Small projects combine to have big impact on poor, homeless

Pick up any issue of the Catholic Voice, especially during Advent-Christmas and Lent-Easter, and you’ll likely find at least one story about students from a school or parish religious education program doing some type of volunteer work.

A call to serve is basic to the faith; it’s part of stewardship, it’s one way to express love and concern for others.

As news stories about those volunteer efforts – often part of the Local Briefing pages in each issue – cross my desk, the real value, the real importance, the real focus of those efforts is sometimes lost in the editing, copy editing or proofing that’s a part of my job. It’s about the who, the what, the when and how much or how often.

The dedication of volunteers and the impact of their efforts seems hidden in facts and figures.

But this week, a Page 7 story on the support students at Our Lady of Lourdes School (OLL) in Omaha provide for a monthly dinner for the homeless at the Stephen Center in Omaha prompted me to stop and – as they say – smell the roses.

The OLL students scrub and wrap potatoes for the monthly meal as part of "Feeding the Hungry," an outreach they share with volunteers from OLL-St. Adalbert Parish. But the students do more than wrap potatoes. They also support the effort through prayer, donations and by joining with family members to serve the meal the first Saturday of each month.

Reviewing that story and the important faith-building service of the students, I thought about another story – one of the Local Briefs on Pages 22 and 23 – and I was reminded of similar stories in other recent issues.

In this issue, a Local Brief reports on students at Mercy High School in Omaha raising some $18,000 through a variety of activities during Mission Week last month to support refugees in Nigeria.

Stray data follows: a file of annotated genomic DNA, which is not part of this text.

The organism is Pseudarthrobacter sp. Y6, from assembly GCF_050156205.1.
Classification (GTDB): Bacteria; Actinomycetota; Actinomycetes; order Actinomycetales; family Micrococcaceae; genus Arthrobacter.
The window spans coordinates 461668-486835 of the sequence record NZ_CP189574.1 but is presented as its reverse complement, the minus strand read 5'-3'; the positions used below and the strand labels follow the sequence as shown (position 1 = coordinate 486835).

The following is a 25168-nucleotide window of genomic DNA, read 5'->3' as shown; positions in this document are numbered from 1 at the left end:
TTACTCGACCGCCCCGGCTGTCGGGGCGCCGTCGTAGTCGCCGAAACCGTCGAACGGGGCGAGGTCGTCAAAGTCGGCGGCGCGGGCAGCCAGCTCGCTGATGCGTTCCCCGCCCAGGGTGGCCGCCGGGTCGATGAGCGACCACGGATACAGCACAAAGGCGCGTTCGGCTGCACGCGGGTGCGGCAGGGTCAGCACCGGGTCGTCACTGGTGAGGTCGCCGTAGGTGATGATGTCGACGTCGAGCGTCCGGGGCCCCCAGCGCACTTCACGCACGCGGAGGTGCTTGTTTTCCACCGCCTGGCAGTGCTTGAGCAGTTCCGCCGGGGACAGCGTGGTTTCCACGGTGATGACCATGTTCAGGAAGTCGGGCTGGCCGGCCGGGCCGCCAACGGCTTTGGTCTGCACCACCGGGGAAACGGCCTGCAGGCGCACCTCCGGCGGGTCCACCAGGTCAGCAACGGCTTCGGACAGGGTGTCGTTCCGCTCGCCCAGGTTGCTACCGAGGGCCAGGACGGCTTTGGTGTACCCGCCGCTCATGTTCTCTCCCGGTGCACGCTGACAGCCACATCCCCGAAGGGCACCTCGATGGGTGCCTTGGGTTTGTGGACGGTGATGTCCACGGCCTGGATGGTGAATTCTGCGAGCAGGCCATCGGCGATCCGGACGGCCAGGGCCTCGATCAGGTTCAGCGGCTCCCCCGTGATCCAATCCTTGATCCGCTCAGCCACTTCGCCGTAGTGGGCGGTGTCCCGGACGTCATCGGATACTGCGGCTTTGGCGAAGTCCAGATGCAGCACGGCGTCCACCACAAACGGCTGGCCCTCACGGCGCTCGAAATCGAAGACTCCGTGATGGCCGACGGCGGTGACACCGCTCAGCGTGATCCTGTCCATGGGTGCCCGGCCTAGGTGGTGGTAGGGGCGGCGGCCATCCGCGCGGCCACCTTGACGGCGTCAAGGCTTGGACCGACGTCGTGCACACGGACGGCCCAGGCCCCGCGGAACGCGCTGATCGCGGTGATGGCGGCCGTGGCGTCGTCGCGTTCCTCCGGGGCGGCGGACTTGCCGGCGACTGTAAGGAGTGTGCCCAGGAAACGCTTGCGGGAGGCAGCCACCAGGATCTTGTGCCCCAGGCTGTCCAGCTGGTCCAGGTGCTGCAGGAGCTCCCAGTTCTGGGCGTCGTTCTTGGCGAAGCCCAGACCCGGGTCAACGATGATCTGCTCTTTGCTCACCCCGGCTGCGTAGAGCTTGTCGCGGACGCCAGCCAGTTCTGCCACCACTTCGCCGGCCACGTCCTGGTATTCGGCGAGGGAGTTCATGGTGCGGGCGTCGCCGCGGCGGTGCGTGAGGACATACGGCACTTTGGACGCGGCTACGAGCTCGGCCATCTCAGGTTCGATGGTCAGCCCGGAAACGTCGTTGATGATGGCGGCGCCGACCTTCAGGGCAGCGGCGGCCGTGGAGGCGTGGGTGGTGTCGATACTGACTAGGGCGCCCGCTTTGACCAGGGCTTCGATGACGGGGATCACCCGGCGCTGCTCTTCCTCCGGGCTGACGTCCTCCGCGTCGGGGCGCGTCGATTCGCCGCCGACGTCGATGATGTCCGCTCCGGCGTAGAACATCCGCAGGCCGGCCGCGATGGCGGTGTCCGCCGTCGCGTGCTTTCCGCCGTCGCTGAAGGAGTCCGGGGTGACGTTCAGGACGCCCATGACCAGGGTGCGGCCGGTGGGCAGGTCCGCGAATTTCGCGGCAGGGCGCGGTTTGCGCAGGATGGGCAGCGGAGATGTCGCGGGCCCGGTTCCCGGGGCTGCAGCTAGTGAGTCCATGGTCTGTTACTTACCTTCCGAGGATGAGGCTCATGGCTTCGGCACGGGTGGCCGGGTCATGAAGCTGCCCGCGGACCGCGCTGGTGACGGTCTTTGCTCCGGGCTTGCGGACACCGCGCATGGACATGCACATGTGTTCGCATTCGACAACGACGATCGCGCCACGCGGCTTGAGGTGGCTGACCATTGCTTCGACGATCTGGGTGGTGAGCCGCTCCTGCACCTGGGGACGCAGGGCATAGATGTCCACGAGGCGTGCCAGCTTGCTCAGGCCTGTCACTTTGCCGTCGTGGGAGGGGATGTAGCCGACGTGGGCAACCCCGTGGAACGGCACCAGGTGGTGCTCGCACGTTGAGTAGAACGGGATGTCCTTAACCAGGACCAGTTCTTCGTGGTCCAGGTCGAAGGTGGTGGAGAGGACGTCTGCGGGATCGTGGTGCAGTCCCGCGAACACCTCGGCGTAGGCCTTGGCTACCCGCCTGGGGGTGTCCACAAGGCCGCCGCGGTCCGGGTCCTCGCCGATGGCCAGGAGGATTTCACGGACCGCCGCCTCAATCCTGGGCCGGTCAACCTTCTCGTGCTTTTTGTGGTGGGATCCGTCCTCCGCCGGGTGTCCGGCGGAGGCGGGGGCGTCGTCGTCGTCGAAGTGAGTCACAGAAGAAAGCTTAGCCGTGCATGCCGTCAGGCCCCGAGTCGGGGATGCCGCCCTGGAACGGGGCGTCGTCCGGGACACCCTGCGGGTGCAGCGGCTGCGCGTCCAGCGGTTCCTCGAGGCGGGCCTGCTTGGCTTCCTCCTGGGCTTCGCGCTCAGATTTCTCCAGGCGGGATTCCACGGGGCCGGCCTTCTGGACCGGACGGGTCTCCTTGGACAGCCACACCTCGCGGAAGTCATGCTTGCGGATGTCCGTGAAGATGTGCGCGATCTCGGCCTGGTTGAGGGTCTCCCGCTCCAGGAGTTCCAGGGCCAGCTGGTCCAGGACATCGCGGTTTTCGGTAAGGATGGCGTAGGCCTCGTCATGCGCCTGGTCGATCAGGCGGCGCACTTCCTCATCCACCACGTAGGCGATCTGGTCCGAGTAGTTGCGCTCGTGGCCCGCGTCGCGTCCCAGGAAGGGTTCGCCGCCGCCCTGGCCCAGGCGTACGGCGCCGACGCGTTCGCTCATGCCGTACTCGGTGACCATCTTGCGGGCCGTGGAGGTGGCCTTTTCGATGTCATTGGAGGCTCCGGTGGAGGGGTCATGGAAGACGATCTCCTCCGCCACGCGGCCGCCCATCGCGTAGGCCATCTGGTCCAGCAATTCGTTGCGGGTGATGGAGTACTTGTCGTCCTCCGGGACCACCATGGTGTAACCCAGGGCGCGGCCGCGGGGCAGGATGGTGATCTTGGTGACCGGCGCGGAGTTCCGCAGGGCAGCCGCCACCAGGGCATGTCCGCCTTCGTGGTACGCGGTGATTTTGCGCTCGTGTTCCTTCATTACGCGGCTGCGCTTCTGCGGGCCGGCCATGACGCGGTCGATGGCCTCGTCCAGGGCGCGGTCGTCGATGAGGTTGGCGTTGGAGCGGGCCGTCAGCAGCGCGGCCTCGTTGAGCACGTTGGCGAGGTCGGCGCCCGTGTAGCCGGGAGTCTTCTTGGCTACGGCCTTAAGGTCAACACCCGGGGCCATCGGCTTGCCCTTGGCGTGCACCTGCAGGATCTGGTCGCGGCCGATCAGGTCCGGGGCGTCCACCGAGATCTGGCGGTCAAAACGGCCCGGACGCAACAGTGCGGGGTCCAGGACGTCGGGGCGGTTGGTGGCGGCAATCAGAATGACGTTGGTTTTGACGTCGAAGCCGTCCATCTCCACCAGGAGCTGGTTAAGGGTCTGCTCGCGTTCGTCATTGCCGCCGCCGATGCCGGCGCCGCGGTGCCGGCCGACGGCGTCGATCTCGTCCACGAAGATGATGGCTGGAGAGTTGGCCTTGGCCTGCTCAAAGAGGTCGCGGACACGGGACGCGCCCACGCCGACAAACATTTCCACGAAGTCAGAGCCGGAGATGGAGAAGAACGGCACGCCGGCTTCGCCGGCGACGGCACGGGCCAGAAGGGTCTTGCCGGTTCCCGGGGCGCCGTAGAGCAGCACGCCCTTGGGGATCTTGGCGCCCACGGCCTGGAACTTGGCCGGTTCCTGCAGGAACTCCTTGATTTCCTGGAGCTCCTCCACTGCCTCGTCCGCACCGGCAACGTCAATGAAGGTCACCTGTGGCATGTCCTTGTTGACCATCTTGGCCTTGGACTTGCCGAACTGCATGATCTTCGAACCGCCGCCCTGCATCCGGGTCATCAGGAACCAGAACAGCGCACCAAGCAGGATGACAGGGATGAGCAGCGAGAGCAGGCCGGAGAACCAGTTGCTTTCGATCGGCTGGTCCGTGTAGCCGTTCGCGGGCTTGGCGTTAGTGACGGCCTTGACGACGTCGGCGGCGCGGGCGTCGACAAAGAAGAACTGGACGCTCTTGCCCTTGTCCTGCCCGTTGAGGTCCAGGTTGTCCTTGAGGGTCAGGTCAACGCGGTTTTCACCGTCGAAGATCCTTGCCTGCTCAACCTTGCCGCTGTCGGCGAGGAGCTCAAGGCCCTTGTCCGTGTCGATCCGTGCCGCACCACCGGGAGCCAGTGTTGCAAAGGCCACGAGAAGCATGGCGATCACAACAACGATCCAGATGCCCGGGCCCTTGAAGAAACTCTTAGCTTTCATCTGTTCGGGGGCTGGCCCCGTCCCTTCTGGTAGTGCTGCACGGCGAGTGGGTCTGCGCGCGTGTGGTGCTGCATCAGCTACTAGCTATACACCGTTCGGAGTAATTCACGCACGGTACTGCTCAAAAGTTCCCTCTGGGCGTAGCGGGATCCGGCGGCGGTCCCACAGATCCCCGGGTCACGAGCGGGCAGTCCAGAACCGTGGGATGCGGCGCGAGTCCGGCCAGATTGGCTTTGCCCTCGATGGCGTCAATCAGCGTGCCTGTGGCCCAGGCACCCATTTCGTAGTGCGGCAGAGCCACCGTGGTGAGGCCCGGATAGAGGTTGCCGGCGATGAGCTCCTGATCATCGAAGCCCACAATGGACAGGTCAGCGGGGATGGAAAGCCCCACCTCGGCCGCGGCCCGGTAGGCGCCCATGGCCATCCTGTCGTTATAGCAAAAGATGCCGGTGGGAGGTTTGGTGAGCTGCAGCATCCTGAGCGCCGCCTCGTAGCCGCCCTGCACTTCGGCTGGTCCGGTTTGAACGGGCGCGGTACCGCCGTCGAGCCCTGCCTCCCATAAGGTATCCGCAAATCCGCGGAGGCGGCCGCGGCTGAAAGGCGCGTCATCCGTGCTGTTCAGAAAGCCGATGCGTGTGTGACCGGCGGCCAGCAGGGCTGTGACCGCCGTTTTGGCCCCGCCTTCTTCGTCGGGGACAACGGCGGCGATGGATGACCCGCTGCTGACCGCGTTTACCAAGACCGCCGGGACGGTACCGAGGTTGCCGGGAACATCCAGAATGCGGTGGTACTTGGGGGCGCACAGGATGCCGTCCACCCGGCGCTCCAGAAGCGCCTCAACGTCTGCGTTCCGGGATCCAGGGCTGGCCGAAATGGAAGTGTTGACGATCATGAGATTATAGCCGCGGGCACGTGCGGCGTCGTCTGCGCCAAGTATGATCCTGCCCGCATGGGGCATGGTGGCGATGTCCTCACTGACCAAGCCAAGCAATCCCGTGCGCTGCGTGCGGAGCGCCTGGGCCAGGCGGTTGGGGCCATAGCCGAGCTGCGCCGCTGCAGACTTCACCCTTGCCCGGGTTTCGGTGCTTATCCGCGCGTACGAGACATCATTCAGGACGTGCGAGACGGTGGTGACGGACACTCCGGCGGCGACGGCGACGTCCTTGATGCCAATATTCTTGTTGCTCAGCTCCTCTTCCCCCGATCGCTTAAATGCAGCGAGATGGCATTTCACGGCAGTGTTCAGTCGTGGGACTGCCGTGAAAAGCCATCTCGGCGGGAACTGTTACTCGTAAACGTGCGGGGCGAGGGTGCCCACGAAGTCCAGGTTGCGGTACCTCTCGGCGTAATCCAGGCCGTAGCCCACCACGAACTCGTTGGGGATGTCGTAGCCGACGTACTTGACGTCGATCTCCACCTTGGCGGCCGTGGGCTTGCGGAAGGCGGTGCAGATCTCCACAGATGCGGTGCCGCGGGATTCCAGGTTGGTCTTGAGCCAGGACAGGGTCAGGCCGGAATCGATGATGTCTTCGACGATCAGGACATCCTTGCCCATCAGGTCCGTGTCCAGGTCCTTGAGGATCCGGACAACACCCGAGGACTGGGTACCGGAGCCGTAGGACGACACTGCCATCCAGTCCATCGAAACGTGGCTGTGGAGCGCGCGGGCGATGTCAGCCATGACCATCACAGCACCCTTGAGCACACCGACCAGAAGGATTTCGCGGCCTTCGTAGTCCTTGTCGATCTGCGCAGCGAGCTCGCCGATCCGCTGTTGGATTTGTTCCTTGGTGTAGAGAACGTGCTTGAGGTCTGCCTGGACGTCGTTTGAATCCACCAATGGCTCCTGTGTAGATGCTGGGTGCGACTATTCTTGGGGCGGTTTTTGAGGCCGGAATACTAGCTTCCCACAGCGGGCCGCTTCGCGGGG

Helping the poor overseas was featured in another recent Catholic Voice. Religious education students at St. Francis Parish in Humphrey packaged food for about 6,500 meals for Mercy Meals of Nebraska in Norfolk.

Other recent issues included stories on efforts closer to home, with two schools providing sack lunches for Siena/Francis House homeless shelter. At St. Margaret Mary Parish in Omaha, religious education students and their parents prepared sandwiches and snacks as part of a Family Mission Night program. And students at Mary Our Queen School designed prayer cards to add to their sack lunches for the shelter.

Stories throughout the year highlighted many other efforts. As separate projects, these service programs might not seem significant. But together, they make a difference in the lives of the poor, the hungry and homeless.

And just as important, these programs impact the lives of the young volunteers, giving them a perspective on those in need and how they can help … how they can really make a difference in the world, how they can love as Jesus loved.



Mark Monday, May 1, on your calendar if you’d like to share in a bit of history.

Catholics and Lutherans will join together that evening (see story on Page 3) in a prayer service at St. Cecilia Cathedral in Omaha to commemorate the 500th anniversary of the Reformation.

Archbishop George J. Lucas will lead the service, which not only marks the anniversary, but celebrates 50 years of ecumenical dialogue and hope for continued ecumenical efforts.

Pope Francis marked the anniversary in a liturgy with Lutheran leaders in Sweden last fall, and other events are planned locally and around the country.


Deacon Randy Grosse is editor and general manager of the Catholic Voice. Contact him at

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